Won’t EV drivers think of the gas station attendants?

Who: Volkswagen Canada, with Type1/Taxi for strategy and creative; Nova Film for production; Post-Moderne and LaMajeure for post-production; Touché for media.

What: “Le Pompiste,” a bittersweet Quebec campaign that takes its inspiration from the 1977 Jean-Jacques Cramier song of the same name, which means “The Gas Station Attendant” in English. It’s the latest in a series of original Quebec spots for VW.

When & where: The campaign went live last week, running across TV and social in Quebec.

Why: The campaign is promoting the all-electric ID.4 and what retail marketing manager Mark Dicks describes as the “electrification” of the brand. It follows a string of announcements relating to Volkswagen’s electric future, including the Canadian debut of the ID.4 and the recent opening of its North American EV plant in Tennessee.

Type1 president Christine Maw said that Quebec represents a “key market” for VW, and it’s crucial for the company to “connect culturally” with Quebeckers in order to get them excited about an electric future. “That’s the core essence of Be the Change, VW’s overarching brand platform,” she said.

How: While so much EV advertising is earnest and save the planet-y, this one uses some good-natured humour to deliver the brand message. With Cramier’s song providing the soundtrack, the TV spot opens on a gas station attendant who clearly hasn’t had a customer in a while. He perks up when a car pulls in, only to be disappointed when the driver—played by VW’s Quebec spokesperson Pier-Luc Funk—places a single pack of gum on the counter.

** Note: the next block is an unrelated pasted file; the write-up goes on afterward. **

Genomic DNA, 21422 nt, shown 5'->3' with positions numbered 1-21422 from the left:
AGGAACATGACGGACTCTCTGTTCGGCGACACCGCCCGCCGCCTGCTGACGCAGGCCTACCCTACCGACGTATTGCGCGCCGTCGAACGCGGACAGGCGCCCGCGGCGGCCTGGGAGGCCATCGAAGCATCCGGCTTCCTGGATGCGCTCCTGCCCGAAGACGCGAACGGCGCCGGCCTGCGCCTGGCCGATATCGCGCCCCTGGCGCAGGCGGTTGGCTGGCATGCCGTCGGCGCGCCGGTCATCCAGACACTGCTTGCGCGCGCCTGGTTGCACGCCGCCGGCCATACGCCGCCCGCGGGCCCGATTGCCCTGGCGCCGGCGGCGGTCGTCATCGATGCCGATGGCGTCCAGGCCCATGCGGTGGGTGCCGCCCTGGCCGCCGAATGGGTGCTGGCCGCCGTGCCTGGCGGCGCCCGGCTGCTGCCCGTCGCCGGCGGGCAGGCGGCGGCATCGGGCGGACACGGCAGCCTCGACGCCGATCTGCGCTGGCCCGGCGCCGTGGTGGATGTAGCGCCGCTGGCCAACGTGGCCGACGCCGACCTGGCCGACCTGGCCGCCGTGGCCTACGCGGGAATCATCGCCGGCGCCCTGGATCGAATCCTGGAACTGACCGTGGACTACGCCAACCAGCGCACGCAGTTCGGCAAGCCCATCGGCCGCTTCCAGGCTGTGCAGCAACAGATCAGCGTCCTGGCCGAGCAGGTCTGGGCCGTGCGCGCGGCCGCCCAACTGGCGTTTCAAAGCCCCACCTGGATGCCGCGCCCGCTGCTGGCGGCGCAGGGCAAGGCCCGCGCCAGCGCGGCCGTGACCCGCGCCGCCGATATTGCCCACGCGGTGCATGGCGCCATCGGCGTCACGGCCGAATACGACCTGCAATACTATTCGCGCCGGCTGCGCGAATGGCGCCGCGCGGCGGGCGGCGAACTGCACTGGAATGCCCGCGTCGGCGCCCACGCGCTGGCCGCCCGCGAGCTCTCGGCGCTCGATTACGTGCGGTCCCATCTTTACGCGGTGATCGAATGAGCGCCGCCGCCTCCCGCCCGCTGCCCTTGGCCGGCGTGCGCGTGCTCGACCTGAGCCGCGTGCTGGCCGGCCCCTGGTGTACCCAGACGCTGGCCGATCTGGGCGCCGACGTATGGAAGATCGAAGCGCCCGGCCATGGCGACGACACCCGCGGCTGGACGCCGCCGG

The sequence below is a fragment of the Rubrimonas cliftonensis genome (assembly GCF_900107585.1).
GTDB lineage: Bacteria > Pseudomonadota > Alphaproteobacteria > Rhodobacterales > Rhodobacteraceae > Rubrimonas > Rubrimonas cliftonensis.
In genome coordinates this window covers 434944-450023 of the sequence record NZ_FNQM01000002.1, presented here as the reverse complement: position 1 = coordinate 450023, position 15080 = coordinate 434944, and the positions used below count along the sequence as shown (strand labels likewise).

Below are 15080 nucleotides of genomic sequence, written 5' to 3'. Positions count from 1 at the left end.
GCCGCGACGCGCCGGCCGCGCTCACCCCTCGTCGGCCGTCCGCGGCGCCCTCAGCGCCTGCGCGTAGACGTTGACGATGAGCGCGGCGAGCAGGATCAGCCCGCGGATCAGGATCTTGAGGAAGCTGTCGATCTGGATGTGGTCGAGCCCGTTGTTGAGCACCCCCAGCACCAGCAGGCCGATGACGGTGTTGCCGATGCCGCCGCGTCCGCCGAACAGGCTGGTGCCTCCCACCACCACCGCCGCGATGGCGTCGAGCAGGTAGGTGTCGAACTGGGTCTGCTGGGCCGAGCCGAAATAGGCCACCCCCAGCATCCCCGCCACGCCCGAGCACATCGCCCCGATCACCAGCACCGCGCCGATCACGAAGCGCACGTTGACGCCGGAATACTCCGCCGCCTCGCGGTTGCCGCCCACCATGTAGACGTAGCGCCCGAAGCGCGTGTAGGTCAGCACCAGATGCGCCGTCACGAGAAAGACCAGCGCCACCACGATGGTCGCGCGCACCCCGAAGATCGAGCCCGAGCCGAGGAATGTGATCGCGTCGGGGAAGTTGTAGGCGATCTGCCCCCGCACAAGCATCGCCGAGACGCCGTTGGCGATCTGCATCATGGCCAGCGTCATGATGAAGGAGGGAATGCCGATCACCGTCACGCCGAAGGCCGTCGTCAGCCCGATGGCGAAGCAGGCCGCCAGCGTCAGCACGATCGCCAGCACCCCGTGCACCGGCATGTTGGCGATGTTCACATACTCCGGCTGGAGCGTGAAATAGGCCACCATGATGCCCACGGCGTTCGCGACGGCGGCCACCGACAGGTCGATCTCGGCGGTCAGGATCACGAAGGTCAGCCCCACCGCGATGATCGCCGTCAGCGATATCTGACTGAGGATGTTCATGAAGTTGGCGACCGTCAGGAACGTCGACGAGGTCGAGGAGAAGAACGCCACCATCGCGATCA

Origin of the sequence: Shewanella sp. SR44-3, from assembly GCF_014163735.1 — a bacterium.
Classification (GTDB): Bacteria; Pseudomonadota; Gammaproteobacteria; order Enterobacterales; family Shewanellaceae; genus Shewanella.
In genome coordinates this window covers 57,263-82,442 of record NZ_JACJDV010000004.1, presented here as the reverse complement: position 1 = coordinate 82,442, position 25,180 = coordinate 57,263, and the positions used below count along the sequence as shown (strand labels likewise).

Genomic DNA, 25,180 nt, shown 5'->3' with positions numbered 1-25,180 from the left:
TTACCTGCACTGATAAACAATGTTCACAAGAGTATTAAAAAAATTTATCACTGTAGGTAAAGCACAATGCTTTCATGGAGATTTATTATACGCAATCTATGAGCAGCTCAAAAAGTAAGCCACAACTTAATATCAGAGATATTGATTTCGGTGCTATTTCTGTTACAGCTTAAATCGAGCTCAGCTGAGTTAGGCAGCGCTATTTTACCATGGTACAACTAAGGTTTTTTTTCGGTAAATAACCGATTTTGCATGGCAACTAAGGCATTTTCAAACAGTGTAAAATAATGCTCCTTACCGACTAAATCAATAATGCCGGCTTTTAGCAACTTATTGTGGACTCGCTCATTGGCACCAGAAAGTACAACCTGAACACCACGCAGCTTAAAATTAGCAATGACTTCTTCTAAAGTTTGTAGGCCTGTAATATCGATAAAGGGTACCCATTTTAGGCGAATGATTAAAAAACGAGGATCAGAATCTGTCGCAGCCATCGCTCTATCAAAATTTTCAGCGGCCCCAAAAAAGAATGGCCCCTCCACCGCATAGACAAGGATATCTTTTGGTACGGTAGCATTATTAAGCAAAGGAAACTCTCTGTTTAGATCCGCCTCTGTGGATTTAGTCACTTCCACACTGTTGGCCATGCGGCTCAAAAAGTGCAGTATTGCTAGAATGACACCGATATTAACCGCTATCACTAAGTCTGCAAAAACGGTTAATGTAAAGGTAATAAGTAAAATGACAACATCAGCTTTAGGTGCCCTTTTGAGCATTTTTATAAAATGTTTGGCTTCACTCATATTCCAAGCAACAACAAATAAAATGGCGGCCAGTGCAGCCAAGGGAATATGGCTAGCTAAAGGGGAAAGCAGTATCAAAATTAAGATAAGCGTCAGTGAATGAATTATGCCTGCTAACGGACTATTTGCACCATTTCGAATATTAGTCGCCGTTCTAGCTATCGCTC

“[The] cinematic approach gets us to like the gas station attendant automatically,” said copywriter Philippe Brosseau. “We wanted people to get hooked by the storyline from the very start…”

After the man silently implores Funk to buy more with his sad eyes and a hangdog expression, we see him exiting the store with windshield cleaner, sunglasses, hat, and even a fishing net. “What’s all that?” asks his companion. “You don’t want to know,” he responds as he climbs in the car—conspicuously parked under a sign advertising gas at $1.71 per litre—and drives away.

And we quote: “It’s an original and refreshing way to talk about the electrification of the brand. We wished to show the two worlds meeting, and the idea presented to us was right on the money.”  — Mark Dicks, retail marketing manager, Volkswagen Canada

Chris Powell